Former DOT Secretary Dave Ross took over a mess of an agency and made big strides in turning the bloated department around. A Legislative Audit Bureau report in January 2017, the same month Ross began his tenure, documented systematic waste, fraud and abuse throughout the state highway program that resulted in current projects running billions of dollars over budget. 

“What they’ve done over the last two years is pulled more money out of soft costs and actually put it into steel and pavement,” Tiffany said. “That’s what we’re looking for, put more money in steel and pavement rather than some of this stuff that is unnecessary.” 

But will DOT Secretary-designee Thompson, a transportation lobbyist by trade,  “blow up” the reforms Ross and his team put in place? He had better not, Tiffany warned. 

“It’s going to be one of the first things I look at and my colleagues are going to look at, do the reforms stay in place?” the senator said. “Because if we go backwards then we obviously have a problem.”

Several Republican senators have expressed concerns about Thompson’s lobbying past, and his old alliances with the state’s road builders. 

“I have grave concerns about (Evers) choice of Road Builder Lobbyist Craig Thompson to lead DOT,” Stroebel tweeted. “Cabinet secretaries should represent the public interest, not special interest.” 

Thompson’s Transportation Development Association is behind the “Just Fix It” campaign, pushing a “crisis” narrative about Wisconsin’s transportation infrastructure. TDA’s allies, Wisconsin’s Operating Engineers, led the so-called “Scottholes” ad campaignthat targeted Walker in the last election. The former governor opposed gas tax and vehicular fee hikes. Thompson and his organization attacked Walker’s position on road funding at every turn, and he’s been handsomely rewarded by Evers.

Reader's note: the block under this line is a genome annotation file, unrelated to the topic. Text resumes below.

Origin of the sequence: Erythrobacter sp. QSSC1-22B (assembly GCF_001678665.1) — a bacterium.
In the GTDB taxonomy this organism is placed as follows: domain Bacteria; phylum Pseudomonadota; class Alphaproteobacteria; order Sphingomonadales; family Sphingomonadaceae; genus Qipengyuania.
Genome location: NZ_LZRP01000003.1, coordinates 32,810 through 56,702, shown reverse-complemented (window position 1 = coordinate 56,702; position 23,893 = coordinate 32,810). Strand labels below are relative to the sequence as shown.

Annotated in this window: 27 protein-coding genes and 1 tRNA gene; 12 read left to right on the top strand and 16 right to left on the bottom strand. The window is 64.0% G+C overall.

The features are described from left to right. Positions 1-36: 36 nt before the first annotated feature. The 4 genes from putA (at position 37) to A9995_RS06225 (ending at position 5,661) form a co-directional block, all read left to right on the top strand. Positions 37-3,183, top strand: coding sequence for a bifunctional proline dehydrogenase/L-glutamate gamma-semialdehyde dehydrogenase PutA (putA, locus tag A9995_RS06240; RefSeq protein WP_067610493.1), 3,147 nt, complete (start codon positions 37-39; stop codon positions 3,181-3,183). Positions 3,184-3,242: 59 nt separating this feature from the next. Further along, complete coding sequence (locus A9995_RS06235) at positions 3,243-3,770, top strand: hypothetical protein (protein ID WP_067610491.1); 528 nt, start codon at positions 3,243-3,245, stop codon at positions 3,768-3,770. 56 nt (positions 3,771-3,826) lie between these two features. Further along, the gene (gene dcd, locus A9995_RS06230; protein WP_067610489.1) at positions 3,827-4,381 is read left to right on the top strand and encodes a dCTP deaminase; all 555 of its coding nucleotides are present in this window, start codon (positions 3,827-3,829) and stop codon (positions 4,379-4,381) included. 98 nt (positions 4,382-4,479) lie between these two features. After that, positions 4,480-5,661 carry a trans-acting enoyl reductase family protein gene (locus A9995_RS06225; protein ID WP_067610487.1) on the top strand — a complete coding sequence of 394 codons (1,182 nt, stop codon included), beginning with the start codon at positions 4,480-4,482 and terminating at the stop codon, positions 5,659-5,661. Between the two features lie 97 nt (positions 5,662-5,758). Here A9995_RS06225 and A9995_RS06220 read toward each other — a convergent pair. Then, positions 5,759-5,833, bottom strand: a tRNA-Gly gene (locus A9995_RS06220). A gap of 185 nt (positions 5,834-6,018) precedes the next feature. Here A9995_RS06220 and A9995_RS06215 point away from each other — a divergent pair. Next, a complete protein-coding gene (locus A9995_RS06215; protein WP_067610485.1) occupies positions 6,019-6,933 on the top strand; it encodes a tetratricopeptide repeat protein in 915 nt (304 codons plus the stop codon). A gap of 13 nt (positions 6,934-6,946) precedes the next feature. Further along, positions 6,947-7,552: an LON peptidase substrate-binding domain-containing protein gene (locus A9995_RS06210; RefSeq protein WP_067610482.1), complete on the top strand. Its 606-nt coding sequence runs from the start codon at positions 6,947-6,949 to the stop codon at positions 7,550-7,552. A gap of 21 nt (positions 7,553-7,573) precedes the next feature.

Senate Majority Leader Scott Fitzgerald told MacIver News Service last week that Thompson’s confirmation in the Republican-controlled Senate could be particularly difficult “once the temperature is turned up on the transportation budget.” 

“I’ve got a certain group of senators that kind of emerged over the last couple of cycles that are still searching for ways to kind of tighten down the transportation budget,” the Juneau Republican said. “They are still convinced there is too much spending, and misdirected spending is probably a good way of describing it… I’m just a little bit worried in the back of my mind that if things get too hot it’s going to be difficult to get the votes to get things through.” 

Fitzgerald and other Republicans say they will do their due diligence on Thompson and give him the opportunity to make his case. 

If the transportation battles ahead are anything like the last legislative session, there will be more division between Republican caucuses in the Assembly and Senate. Each had different philosophies on transportation funding. Republican leaders in both houses have said they are more determined than ever to work together in the face of divided government, with a liberal governor at the helm.

Tiffany said the DOT needs to continue down the “path of reform.”

“We’re going to give them every opportunity to do the right thing and then we’ll react when we see a budget a month from now,” the senator said. 

M. D. KittleM.D. Kittle is an investigative reporter with the MacIver Institute. Reposted here with permission.